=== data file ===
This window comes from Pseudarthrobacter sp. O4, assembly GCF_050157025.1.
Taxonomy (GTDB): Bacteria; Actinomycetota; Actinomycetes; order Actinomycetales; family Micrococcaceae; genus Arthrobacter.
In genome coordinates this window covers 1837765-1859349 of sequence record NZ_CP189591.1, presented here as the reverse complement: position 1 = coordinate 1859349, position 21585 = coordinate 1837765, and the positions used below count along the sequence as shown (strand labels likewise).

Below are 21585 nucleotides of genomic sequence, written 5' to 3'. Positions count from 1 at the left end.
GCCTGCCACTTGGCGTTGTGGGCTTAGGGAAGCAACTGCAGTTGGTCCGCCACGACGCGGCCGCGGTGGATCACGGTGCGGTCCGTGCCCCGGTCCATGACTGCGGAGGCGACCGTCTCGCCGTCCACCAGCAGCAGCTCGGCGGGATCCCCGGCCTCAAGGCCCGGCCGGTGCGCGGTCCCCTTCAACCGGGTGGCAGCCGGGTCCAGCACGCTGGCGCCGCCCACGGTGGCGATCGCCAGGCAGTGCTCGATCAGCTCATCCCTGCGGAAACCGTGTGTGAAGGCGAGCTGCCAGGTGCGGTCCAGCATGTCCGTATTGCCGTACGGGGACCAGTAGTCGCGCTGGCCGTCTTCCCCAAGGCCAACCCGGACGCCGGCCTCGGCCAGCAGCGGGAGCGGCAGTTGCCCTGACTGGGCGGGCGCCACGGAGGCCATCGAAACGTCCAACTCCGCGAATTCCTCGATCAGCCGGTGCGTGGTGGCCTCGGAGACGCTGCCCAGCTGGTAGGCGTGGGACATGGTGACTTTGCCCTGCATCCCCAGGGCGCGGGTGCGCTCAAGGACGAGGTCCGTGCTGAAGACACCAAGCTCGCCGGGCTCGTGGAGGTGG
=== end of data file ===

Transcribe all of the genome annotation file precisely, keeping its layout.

This window comes from Pseudarthrobacter sp. O4, assembly GCF_050157025.1.
Taxonomy (GTDB): Bacteria; Actinomycetota; Actinomycetes; order Actinomycetales; family Micrococcaceae; genus Arthrobacter.
In genome coordinates this window covers 1837765-1859349 of sequence record NZ_CP189591.1, presented here as the reverse complement: position 1 = coordinate 1859349, position 21585 = coordinate 1837765, and the positions used below count along the sequence as shown (strand labels likewise).

Below are 21585 nucleotides of genomic sequence, written 5' to 3'. Positions count from 1 at the left end.
GCCTGCCACTTGGCGTTGTGGGCTTAGGGAAGCAACTGCAGTTGGTCCGCCACGACGCGGCCGCGGTGGATCACGGTGCGGTCCGTGCCCCGGTCCATGACTGCGGAGGCGACCGTCTCGCCGTCCACCAGCAGCAGCTCGGCGGGATCCCCGGCCTCAAGGCCCGGCCGGTGCGCGGTCCCCTTCAACCGGGTGGCAGCCGGGTCCAGCACGCTGGCGCCGCCCACGGTGGCGATCGCCAGGCAGTGCTCGATCAGCTCATCCCTGCGGAAACCGTGTGTGAAGGCGAGCTGCCAGGTGCGGTCCAGCATGTCCGTATTGCCGTACGGGGACCAGTAGTCGCGCTGGCCGTCTTCCCCAAGGCCAACCCGGACGCCGGCCTCGGCCAGCAGCGGGAGCGGCAGTTGCCCTGACTGGGCGGGCGCCACGGAGGCCATCGAAACGTCCAACTCCGCGAATTCCTCGATCAGCCGGTGCGTGGTGGCCTCGGAGACGCTGCCCAGCTGGTAGGCGTGGGACATGGTGACTTTGCCCTGCATCCCCAGGGCGCGGGTGCGCTCAAGGACGAGGTCCGTGCTGAAGACACCAAGCTCGCCGGGCTCGTGGAGGTGG